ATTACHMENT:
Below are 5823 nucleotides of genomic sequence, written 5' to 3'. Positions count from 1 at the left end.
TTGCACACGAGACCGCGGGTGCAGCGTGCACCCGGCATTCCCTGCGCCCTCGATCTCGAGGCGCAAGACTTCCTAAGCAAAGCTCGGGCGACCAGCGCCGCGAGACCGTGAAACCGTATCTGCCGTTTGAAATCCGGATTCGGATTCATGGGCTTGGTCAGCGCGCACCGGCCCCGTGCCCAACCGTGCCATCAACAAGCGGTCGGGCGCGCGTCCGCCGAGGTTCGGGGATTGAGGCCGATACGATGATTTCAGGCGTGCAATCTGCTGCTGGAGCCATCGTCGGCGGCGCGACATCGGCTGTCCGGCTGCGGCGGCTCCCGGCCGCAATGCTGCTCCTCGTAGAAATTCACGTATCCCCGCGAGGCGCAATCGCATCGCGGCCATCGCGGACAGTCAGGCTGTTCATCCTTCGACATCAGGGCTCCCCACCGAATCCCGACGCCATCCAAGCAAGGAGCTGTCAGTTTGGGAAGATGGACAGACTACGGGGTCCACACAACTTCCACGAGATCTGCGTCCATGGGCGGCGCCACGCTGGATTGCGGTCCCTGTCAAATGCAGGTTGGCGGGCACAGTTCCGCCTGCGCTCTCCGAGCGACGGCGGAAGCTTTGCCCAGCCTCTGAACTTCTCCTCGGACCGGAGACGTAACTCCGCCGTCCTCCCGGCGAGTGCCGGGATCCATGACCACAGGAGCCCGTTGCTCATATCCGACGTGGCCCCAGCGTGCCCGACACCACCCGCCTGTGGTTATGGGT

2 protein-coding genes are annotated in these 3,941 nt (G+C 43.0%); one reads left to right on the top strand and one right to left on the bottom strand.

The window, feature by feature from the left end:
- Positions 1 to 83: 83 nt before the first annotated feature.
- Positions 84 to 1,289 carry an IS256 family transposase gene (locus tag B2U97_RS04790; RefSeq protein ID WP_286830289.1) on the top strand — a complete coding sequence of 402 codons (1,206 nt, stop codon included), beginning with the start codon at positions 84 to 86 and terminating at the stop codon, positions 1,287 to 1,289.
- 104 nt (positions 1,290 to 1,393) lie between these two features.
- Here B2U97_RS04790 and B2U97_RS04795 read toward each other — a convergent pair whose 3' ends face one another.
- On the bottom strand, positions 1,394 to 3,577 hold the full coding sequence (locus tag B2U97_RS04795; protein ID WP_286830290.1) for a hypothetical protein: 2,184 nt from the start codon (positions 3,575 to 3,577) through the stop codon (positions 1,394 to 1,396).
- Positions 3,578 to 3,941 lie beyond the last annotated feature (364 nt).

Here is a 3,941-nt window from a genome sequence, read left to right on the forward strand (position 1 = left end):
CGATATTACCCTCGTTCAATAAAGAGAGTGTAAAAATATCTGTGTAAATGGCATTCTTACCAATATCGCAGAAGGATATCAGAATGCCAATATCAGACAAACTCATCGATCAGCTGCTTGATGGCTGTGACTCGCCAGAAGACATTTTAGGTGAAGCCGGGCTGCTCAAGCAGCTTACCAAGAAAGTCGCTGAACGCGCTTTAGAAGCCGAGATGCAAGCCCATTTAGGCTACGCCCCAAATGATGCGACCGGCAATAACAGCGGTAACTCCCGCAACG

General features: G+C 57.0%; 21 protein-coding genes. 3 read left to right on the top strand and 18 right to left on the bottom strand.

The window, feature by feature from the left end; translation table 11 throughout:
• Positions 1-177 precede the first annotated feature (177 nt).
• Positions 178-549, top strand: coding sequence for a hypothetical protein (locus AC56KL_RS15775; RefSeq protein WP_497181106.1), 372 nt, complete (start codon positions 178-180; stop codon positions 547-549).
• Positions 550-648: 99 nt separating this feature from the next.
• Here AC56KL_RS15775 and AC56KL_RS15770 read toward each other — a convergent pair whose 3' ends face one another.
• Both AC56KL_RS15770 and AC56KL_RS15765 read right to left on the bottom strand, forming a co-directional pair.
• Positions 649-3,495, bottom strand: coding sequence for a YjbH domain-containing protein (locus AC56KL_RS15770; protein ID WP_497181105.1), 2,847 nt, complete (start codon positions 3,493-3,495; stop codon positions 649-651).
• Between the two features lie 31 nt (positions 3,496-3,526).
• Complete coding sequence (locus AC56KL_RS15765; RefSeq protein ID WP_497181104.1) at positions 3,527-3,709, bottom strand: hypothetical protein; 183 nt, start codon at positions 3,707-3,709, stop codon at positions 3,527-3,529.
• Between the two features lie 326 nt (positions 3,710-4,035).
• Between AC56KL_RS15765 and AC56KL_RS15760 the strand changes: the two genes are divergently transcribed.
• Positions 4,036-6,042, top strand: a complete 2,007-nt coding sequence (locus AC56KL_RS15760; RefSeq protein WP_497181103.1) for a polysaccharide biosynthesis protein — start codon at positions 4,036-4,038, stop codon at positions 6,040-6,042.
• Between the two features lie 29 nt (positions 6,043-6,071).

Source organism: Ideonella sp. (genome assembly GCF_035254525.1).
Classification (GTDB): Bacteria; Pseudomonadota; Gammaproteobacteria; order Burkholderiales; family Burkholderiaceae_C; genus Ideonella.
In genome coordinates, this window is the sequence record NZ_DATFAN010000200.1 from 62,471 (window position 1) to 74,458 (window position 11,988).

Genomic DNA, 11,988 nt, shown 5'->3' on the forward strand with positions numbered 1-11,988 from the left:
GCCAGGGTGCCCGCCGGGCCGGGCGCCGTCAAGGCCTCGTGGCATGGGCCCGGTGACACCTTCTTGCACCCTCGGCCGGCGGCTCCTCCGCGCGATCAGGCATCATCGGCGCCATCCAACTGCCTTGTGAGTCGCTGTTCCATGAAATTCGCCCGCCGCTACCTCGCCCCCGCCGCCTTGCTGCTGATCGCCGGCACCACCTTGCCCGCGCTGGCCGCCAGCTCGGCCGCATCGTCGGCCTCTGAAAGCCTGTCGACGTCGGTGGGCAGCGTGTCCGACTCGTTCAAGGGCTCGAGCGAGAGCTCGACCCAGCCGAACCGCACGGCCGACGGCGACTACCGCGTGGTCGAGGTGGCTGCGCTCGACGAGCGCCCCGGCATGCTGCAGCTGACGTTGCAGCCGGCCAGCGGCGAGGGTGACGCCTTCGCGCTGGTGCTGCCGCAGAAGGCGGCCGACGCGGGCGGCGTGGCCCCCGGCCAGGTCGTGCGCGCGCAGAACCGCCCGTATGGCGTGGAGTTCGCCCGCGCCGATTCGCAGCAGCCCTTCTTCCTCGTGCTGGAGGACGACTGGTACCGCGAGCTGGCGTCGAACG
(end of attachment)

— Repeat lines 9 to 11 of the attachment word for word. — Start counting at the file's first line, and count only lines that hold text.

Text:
- On the bottom strand, positions 1,394 to 3,577 hold the full coding sequence (locus tag B2U97_RS04795; protein ID WP_286830290.1) for a hypothetical protein: 2,184 nt from the start codon (positions 3,575 to 3,577) through the stop codon (positions 1,394 to 1,396).
- Positions 3,578 to 3,941 lie beyond the last annotated feature (364 nt).

Here is a 3,941-nt window from a genome sequence, read left to right on the forward strand (position 1 = left end):